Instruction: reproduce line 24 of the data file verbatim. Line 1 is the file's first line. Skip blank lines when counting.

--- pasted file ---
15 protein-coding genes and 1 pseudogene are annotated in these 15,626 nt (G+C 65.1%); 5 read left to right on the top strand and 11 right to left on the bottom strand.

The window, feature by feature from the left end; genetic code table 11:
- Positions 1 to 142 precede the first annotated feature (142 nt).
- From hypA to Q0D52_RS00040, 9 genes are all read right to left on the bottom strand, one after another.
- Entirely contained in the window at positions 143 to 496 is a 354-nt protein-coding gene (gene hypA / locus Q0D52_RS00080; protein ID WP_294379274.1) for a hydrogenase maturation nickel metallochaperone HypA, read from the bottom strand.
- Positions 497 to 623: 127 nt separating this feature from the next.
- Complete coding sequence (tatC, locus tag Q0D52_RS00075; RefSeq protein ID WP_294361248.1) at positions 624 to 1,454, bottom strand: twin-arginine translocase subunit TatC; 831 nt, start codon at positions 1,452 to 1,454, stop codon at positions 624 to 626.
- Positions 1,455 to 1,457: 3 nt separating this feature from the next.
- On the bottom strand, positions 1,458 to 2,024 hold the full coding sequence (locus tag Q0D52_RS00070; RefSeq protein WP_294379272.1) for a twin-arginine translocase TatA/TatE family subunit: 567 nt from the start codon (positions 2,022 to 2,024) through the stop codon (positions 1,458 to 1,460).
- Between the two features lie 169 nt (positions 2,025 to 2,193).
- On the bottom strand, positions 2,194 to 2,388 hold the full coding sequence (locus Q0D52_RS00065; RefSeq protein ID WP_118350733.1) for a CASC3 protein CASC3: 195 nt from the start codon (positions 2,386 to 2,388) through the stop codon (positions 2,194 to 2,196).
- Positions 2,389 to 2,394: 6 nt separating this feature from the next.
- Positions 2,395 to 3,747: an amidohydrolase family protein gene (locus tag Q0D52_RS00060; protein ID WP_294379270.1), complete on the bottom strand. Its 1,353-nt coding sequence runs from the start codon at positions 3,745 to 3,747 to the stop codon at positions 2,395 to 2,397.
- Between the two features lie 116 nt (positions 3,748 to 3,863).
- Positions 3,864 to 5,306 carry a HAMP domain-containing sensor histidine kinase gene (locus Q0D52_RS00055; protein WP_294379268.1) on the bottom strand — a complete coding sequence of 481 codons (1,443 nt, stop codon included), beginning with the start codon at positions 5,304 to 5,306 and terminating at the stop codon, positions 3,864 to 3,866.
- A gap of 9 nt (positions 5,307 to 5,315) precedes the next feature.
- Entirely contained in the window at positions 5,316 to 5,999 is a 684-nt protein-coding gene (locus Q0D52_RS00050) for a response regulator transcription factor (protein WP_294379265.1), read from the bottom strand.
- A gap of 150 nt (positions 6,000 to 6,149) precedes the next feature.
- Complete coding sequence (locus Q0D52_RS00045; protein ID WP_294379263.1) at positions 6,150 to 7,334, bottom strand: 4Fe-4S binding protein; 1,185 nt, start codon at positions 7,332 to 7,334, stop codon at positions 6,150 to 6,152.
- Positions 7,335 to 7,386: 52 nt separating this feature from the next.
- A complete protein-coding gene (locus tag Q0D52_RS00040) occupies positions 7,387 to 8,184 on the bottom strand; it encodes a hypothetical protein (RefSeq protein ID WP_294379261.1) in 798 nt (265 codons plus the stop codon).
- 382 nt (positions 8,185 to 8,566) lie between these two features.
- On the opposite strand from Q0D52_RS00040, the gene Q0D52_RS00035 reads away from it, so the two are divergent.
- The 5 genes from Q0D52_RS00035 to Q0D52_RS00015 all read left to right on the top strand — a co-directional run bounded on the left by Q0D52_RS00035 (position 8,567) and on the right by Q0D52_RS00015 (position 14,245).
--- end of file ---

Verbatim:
- The 5 genes from Q0D52_RS00035 to Q0D52_RS00015 all read left to right on the top strand — a co-directional run bounded on the left by Q0D52_RS00035 (position 8,567) and on the right by Q0D52_RS00015 (position 14,245).